Does the Learning Process Affect Academic Performance?

Are you worried about your child’s inconsistent performance in class? Then, it’s high time, to identify your child’s basic problem, before his or her performance deteriorates further. Many a times kids, in spite of being adequately sharp and witty, fail to score well academically. Studies reveal that a significant number of children across the state suffer from this problem and parents are worried about their performance. The only thing they can do is to force their kids to study harder. But, their attempt hardly brings any fruitful result. As an educator, I have always felt that the basic problem is not “how long your kid is studying”, it’s “how he or she studies”.

Learning Process

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The process of studying, to a great extent reflects a child’s performance in the academic field. But, most of the time we fail to conduct a proper assessment of their process of learning. Being a part of this profession, over the past few years, I have come across students, who are exceptionally good at various extra-curricular activities (some of which require high levels of intellect), but miserably fail to maintain a standard performance, when it comes to academics.

I would like to cite an example in this regard, so that the situation becomes clear to my readers. Ryan, a seven year old boy was a bright student from the very beginning when he got admitted to kindergarten. Not only did he learn to read and grasp his exercises early, but he also memorized his lessons within a short span of time. But, in the process of grasping and memorizing his lessons quickly, he never cared to analyze the phonological part. Now, when he is in third grade the basic problem he faces is the inability to pronounce, even a simple word correctly. No wonder, his marks on reading and pronunciation skill are dropping significantly. In fact, such problems will reappear on a massive scale when he will be completely unable to decipher new, relatively long words later. In the long run, it will affect, not only his performance in class, but will also develop an apathy towards learning on his part .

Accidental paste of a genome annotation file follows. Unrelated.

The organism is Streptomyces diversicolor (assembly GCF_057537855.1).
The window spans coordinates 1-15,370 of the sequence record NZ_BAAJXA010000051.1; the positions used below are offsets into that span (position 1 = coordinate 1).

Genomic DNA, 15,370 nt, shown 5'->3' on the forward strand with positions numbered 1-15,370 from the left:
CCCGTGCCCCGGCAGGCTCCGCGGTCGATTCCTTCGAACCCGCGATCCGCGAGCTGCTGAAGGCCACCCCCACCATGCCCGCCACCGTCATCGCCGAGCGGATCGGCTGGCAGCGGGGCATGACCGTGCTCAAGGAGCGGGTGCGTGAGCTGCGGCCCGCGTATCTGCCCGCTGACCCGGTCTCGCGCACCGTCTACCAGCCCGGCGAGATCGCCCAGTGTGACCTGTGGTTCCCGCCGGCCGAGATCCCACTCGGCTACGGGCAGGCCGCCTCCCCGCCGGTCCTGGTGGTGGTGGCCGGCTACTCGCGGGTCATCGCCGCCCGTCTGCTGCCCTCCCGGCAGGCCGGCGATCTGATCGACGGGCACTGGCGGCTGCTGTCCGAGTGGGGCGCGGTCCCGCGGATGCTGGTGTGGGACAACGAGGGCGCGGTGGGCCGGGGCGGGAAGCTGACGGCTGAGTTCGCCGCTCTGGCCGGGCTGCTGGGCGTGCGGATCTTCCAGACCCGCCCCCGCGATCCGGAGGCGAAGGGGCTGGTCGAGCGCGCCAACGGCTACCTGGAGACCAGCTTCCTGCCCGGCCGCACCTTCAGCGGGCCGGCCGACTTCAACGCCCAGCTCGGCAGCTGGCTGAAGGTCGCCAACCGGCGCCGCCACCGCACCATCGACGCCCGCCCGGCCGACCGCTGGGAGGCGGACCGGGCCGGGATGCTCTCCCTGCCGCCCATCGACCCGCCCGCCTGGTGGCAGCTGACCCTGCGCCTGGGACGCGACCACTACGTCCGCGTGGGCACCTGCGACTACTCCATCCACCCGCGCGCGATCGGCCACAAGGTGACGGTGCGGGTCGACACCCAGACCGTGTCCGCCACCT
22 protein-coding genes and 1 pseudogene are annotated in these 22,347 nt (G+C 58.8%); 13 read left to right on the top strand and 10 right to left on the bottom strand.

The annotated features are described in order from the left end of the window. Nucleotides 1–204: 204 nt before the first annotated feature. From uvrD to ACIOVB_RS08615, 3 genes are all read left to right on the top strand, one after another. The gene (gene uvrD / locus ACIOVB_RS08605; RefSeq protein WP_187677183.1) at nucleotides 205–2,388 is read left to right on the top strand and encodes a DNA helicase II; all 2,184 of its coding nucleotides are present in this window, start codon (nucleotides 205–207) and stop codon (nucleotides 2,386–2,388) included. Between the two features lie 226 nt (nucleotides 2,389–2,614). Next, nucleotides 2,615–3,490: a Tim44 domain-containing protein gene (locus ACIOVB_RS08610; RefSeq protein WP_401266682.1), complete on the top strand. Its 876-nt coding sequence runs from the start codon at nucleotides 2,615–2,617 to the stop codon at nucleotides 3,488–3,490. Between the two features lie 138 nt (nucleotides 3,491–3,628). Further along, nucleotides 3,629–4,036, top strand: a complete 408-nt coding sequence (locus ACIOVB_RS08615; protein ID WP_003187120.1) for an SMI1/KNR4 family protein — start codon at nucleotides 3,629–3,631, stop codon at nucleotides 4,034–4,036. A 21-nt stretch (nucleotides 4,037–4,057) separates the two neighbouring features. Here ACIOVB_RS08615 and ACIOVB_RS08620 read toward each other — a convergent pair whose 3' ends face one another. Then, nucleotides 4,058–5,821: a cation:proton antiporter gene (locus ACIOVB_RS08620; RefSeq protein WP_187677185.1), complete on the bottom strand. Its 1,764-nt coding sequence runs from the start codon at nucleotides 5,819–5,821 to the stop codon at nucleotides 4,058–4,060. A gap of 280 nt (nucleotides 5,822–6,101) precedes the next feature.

I have always believed that following a meticulous learning process often helps a student to score well. Even a mediocre student can fetch good grades if the focus is right. It’s unfortunate that our education system is yet to develop a proper infrastructure that could perfectly identify and evaluate a kid’s way of learning. But, we educators can go a long way to sort out this problem and I believe that the process should start right from the time, when a kid is enrolled in kindergarten.

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